Thomas Vinterberg (born May 19, 1969) is a Danish film director who, along with Lars von Trier, co-founded the Dogme 95 movement in filmmaking, which established rules for simplifying movie production.
In 1993 he graduated from the National Film School of Denmark with Last Round, which won the jury and producers' awards at the International Student Film Festival in Munich, and First Prize at Tel Aviv, as well as several other prizes; in 1994 the film received an Oscar nomination. That year Vinterberg made his first TV drama for DR TV and his short fiction film The Boy Who Walked Backwards, produced by Birgitte Hald at Nimbus.
This film has won awards and accolades all over the world, including Nordic Panorama in Iceland, the International Short Film Festival in Clermont-Ferrand, and the Toronto Film Festival.
His first feature film was The Biggest Heroes (De StÃ¸rste Helte), a road movie that received acclaim in his native Denmark.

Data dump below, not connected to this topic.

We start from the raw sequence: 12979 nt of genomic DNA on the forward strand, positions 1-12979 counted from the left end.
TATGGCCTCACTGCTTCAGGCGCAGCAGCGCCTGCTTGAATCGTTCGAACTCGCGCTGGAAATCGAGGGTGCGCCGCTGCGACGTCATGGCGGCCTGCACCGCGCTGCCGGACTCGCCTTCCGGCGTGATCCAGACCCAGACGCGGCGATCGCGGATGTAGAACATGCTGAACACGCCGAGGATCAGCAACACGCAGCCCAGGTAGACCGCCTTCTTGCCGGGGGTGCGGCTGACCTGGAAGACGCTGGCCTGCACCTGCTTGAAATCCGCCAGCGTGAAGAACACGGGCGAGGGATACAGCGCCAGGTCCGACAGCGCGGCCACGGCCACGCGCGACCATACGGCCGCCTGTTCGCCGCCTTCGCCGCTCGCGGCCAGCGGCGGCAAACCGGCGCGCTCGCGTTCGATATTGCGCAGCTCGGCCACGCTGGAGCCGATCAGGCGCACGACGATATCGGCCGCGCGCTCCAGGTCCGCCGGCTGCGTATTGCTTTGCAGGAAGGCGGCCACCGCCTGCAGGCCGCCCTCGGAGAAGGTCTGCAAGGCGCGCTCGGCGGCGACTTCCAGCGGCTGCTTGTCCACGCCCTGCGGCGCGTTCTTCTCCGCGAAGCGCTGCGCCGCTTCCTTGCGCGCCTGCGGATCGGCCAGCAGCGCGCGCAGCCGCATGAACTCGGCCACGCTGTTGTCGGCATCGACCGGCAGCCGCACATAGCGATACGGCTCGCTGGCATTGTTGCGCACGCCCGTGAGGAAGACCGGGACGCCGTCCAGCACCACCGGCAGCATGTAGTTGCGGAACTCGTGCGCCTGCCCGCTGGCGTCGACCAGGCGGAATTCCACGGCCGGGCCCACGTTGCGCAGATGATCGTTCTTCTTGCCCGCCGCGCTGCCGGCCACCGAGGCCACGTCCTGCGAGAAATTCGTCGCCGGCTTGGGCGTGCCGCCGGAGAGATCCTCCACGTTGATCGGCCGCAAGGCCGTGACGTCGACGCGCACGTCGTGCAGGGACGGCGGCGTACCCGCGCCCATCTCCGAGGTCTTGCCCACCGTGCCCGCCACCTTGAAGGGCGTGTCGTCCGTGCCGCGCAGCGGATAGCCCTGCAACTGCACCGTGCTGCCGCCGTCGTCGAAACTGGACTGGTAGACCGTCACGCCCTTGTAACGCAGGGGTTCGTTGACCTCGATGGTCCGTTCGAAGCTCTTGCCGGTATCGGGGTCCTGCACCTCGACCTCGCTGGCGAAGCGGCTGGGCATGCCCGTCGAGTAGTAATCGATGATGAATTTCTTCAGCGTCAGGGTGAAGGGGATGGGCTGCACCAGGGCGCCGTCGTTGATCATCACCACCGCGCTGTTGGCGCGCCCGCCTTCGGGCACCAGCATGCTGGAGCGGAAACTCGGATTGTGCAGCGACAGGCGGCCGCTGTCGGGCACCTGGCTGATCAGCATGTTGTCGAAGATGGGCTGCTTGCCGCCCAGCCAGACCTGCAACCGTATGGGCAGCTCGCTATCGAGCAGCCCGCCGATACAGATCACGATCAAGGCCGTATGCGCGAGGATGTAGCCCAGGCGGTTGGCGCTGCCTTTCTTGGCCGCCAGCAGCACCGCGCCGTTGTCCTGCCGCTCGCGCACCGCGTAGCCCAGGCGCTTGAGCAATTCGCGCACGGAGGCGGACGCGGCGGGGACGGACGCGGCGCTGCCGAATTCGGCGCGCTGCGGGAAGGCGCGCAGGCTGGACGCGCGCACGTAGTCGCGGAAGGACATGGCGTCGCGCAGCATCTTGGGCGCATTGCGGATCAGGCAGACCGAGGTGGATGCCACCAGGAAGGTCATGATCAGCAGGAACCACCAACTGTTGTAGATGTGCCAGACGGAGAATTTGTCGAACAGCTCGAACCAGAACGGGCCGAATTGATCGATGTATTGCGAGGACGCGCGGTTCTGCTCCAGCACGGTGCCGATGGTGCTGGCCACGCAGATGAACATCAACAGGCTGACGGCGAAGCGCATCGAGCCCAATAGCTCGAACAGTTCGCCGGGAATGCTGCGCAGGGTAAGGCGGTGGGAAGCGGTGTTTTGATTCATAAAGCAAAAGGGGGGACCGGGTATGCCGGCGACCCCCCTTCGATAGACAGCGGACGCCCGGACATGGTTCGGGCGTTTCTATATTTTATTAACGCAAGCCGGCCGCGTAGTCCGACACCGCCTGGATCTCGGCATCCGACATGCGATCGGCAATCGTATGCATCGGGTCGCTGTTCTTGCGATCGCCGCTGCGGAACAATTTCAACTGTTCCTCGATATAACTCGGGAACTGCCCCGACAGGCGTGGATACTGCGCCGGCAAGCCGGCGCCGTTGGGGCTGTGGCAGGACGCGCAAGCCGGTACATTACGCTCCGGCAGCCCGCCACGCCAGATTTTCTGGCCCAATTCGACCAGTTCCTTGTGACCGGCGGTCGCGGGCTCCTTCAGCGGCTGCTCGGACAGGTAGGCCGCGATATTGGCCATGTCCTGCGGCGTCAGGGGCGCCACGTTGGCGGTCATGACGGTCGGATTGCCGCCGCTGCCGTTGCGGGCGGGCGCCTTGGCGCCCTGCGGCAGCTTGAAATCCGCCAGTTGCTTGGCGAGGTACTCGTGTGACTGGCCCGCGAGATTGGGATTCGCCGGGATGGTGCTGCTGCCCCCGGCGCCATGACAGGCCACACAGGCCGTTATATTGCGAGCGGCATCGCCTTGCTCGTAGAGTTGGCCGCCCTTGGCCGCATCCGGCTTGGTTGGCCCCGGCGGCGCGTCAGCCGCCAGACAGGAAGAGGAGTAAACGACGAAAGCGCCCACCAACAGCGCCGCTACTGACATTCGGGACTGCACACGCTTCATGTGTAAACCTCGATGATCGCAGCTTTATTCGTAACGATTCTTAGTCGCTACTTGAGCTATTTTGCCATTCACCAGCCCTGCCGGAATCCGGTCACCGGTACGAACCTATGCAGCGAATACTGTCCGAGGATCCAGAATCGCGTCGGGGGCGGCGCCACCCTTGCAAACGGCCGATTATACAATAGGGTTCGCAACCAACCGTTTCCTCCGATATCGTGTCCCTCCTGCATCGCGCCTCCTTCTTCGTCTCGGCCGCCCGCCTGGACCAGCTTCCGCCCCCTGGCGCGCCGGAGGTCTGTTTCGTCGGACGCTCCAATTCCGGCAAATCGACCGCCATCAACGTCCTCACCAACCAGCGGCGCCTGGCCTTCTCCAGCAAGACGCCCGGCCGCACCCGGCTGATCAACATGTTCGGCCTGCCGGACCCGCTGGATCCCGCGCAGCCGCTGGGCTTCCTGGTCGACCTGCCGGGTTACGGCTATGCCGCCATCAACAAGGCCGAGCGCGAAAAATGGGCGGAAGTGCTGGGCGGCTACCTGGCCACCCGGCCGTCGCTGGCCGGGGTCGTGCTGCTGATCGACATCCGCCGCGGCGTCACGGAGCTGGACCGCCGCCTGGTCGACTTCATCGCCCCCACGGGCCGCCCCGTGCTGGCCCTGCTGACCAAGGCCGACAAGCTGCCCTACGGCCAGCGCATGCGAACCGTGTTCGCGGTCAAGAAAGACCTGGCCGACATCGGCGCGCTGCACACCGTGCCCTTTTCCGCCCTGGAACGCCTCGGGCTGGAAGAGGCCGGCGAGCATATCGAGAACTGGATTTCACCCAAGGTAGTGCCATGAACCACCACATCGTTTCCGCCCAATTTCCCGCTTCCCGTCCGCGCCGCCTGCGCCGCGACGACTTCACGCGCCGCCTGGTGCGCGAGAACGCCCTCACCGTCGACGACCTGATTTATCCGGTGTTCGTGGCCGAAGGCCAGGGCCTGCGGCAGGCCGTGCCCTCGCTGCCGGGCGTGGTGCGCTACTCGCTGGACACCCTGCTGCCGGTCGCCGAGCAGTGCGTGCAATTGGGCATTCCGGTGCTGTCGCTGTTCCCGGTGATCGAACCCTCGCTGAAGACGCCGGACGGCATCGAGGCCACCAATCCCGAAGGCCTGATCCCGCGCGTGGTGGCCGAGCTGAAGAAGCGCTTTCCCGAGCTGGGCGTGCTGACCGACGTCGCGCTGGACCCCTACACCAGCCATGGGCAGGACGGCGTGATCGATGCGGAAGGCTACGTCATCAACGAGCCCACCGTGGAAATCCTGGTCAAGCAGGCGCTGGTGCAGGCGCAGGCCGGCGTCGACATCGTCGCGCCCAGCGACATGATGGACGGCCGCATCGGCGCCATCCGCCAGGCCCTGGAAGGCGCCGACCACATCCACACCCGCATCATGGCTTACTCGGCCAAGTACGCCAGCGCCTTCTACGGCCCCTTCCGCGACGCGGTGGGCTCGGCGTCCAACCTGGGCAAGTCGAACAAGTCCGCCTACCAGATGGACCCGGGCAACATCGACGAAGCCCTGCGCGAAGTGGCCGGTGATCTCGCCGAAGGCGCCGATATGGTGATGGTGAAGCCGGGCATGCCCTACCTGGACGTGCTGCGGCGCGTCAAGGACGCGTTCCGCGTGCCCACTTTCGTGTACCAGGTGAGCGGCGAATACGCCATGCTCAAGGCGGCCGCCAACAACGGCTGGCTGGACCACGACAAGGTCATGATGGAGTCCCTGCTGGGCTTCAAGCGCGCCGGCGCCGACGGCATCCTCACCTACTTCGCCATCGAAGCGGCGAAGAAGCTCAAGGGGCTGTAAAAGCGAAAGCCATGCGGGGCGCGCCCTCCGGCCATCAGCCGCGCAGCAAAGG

In 1995, Vinterberg formed the Dogme 95 movement with Lars von Trier, Kristian Levring, and SÃ¸ren Kragh-Jacobsen.
Following that dogma in 1998, he conceived, wrote and directed (and also had a small acting role in) the first of the Dogme movies, The Celebration (Festen). He did not take credit as director and IMDB has it listed with no director. However, he and the film won numerous nominations and awards.
In 2003, he released the apocalyptic science fiction love story It's All About Love, a movie he wrote, directed and produced himself over a period of five years. This movie was entirely in English and featured, among others, Joaquin Phoenix, Claire Danes, and Sean Penn. The movie was not very successful, as critics found it very complicated and hard to understand.